I am often asked to help startups fundraise for their ideas; typically early stage ones that are raising Seed & Series A. In this situation, I get to observe the dynamics of the meeting and “predict” our next steps because I am rarely the one presenting. I recently had some additional thoughts regarding this process which stemmed from reading the book “The Secret Life of Pronouns: What Our Words Say About Us.” The book came highly recommended, and the author, James W. Pennebaker is a psychology professor at UT, so I figured it would be a good read.
What I found especially intriguing was Pennebaker’s analysis in the chapter titled Social Relationships and Emotions: Pronouns, Articles, Emotion Words. For those of you who may not have read it, here’s a brief summary:
- Those who have more power/higher status use more plural first person pronouns (we, us, etc.) because it can subconsciously assert dominance over a group of people, establishing not only that everyone is grouped together, but also that the speaker’s concern is for the group, rather than themselves.
- On the other hand, use (and overuse) of the pronoun I can reflect self-consciousness, depression, or self-involved thinking. This can explain why low-status individuals use I more often than high-status individuals, because they aren’t responsible for people other than themselves, or possibly because using broader first person pronouns like we can threaten what power they do have.
When strangers meet for the first time in a professional environment, Pennebaker says that an informal pecking order, or hierarchy, is established among colleagues. I have found that this is especially evident in a first time meeting with venture capitalists and angel investors. These meeting always start with the investor’s introduction:
“I’m Joe/Jane Partner and have been running this firm for 8 years. Prior to that I started and successfully sold three companies providing my investors with returns in excess of 12X their money. Now we invest some of that money along with my own funds. We have had a few successful exits; you may have heard of…”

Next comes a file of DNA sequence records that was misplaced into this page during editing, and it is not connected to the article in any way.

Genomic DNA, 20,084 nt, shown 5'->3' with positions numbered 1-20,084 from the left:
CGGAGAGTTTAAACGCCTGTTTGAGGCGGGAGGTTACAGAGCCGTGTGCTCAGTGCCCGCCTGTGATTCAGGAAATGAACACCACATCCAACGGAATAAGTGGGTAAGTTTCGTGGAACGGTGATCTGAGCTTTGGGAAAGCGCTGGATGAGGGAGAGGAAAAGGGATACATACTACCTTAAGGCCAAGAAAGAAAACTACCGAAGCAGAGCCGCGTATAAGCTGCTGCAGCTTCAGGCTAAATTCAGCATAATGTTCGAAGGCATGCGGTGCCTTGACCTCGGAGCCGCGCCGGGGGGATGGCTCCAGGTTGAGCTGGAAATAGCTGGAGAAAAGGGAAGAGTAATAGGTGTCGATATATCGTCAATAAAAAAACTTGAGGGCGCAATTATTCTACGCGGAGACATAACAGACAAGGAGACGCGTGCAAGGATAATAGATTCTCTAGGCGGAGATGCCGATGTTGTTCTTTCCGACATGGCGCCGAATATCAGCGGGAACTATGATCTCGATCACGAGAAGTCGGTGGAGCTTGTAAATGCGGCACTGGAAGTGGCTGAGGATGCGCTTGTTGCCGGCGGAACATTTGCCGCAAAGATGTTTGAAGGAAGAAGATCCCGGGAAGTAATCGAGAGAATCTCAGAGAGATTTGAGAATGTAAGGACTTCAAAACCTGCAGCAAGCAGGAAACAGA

Then it is the entrepreneur’s turn:
“My name is Steve/Stephanie Entrepreneur. I graduated from University and started working for… I always wanted to start my own company and am excited to be here to share what we are doing.”
With this, the pecking order has been established:
- Investor with successful track record
- First time entrepreneur
My argument, after reading “The Secret Life of Pronouns” and reflecting on the 100 or so investor meetings I have participated in where such a pecking order is established, is this:
To successfully raise funding from an investor, you must find a way to place yourself at the top of the pecking order.
We have all heard of entrepreneurs who raise a $30M Series A. No product, no customers, nothing but a team, market opportunity, and idea. I have not been able to witness such a meeting, but I can read between the lines. These are typically second or third time entrepreneurs, and the investor is someone who made a 10x to 20x return on the entrepreneur’s last startup. Such returns are not typical and will flip the pecking order in most situations.
A first time entrepreneur needs to identify a market dynamic that the investor has not, develop a product that leverages the market dynamic, and show atypical traction in the market. Someone like Joe/Jane Partner who has operational experience is not interested in an exciting product with zero sales.They know how hard it is to launch and sell a new product. But what if Joe/Jane Partner has never seen user acquisition growth greater than 300% per month (in either their company or their investments)? You have user acquisition at 500% – you have just flipped the pecking order.
So find that metric, feature, or lead customer that will define your startup and increase your status. Then find an investor who will be impressed.